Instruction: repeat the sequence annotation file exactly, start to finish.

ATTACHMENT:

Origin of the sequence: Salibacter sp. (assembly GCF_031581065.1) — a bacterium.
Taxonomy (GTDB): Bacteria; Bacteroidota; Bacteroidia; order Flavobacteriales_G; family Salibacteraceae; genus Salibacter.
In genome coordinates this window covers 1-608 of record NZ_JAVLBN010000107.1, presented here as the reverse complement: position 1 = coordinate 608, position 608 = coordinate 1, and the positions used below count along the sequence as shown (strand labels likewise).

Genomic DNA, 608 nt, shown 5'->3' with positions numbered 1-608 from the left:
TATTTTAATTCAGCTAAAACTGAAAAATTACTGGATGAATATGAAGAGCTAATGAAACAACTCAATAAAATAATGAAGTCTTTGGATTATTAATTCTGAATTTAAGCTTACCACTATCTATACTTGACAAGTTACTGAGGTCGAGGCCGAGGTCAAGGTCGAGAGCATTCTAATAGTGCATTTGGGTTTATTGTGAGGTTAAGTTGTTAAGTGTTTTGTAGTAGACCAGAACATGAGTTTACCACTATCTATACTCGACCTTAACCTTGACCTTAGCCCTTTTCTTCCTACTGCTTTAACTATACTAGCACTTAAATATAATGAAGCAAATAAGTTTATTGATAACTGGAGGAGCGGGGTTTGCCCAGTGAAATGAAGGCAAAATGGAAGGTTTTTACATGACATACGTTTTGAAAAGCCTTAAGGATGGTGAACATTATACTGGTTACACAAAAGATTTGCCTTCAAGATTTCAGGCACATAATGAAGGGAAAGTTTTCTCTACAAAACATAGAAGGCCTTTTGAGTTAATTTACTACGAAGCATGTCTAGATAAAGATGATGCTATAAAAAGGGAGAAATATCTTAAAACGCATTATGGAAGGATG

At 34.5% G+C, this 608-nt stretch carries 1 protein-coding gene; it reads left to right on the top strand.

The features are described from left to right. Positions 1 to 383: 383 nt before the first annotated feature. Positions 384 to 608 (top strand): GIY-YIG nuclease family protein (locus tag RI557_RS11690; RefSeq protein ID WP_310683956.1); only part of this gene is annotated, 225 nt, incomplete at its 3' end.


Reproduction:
Origin of the sequence: Salibacter sp. (assembly GCF_031581065.1) — a bacterium.
Taxonomy (GTDB): Bacteria; Bacteroidota; Bacteroidia; order Flavobacteriales_G; family Salibacteraceae; genus Salibacter.
In genome coordinates this window covers 1-608 of record NZ_JAVLBN010000107.1, presented here as the reverse complement: position 1 = coordinate 608, position 608 = coordinate 1, and the positions used below count along the sequence as shown (strand labels likewise).

Genomic DNA, 608 nt, shown 5'->3' with positions numbered 1-608 from the left:
TATTTTAATTCAGCTAAAACTGAAAAATTACTGGATGAATATGAAGAGCTAATGAAACAACTCAATAAAATAATGAAGTCTTTGGATTATTAATTCTGAATTTAAGCTTACCACTATCTATACTTGACAAGTTACTGAGGTCGAGGCCGAGGTCAAGGTCGAGAGCATTCTAATAGTGCATTTGGGTTTATTGTGAGGTTAAGTTGTTAAGTGTTTTGTAGTAGACCAGAACATGAGTTTACCACTATCTATACTCGACCTTAACCTTGACCTTAGCCCTTTTCTTCCTACTGCTTTAACTATACTAGCACTTAAATATAATGAAGCAAATAAGTTTATTGATAACTGGAGGAGCGGGGTTTGCCCAGTGAAATGAAGGCAAAATGGAAGGTTTTTACATGACATACGTTTTGAAAAGCCTTAAGGATGGTGAACATTATACTGGTTACACAAAAGATTTGCCTTCAAGATTTCAGGCACATAATGAAGGGAAAGTTTTCTCTACAAAACATAGAAGGCCTTTTGAGTTAATTTACTACGAAGCATGTCTAGATAAAGATGATGCTATAAAAAGGGAGAAATATCTTAAAACGCATTATGGAAGGATG

At 34.5% G+C, this 608-nt stretch carries 1 protein-coding gene; it reads left to right on the top strand.

The features are described from left to right. Positions 1 to 383: 383 nt before the first annotated feature. Positions 384 to 608 (top strand): GIY-YIG nuclease family protein (locus tag RI557_RS11690; RefSeq protein ID WP_310683956.1); only part of this gene is annotated, 225 nt, incomplete at its 3' end.